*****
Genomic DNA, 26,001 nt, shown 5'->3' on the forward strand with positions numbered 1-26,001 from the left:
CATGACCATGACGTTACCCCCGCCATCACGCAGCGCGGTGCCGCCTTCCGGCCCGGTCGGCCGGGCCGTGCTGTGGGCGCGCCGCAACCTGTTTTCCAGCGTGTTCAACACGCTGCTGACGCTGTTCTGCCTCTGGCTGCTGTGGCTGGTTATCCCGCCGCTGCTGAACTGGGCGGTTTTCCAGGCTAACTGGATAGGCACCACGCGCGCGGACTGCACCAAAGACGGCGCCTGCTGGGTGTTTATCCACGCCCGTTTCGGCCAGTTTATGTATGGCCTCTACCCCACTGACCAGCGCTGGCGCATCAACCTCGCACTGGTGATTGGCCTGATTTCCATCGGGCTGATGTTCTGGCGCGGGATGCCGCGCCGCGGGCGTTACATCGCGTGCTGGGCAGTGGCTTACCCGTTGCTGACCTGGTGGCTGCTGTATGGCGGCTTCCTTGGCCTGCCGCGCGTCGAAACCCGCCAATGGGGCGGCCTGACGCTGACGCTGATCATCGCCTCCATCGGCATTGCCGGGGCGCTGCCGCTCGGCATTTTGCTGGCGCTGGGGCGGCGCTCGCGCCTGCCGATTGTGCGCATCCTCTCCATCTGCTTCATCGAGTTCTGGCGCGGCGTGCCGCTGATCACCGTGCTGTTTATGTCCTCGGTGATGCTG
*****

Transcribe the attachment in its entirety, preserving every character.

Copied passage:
Genomic DNA, 26,001 nt, shown 5'->3' on the forward strand with positions numbered 1-26,001 from the left:
CATGACCATGACGTTACCCCCGCCATCACGCAGCGCGGTGCCGCCTTCCGGCCCGGTCGGCCGGGCCGTGCTGTGGGCGCGCCGCAACCTGTTTTCCAGCGTGTTCAACACGCTGCTGACGCTGTTCTGCCTCTGGCTGCTGTGGCTGGTTATCCCGCCGCTGCTGAACTGGGCGGTTTTCCAGGCTAACTGGATAGGCACCACGCGCGCGGACTGCACCAAAGACGGCGCCTGCTGGGTGTTTATCCACGCCCGTTTCGGCCAGTTTATGTATGGCCTCTACCCCACTGACCAGCGCTGGCGCATCAACCTCGCACTGGTGATTGGCCTGATTTCCATCGGGCTGATGTTCTGGCGCGGGATGCCGCGCCGCGGGCGTTACATCGCGTGCTGGGCAGTGGCTTACCCGTTGCTGACCTGGTGGCTGCTGTATGGCGGCTTCCTTGGCCTGCCGCGCGTCGAAACCCGCCAATGGGGCGGCCTGACGCTGACGCTGATCATCGCCTCCATCGGCATTGCCGGGGCGCTGCCGCTCGGCATTTTGCTGGCGCTGGGGCGGCGCTCGCGCCTGCCGATTGTGCGCATCCTCTCCATCTGCTTCATCGAGTTCTGGCGCGGCGTGCCGCTGATCACCGTGCTGTTTATGTCCTCGGTGATGCTG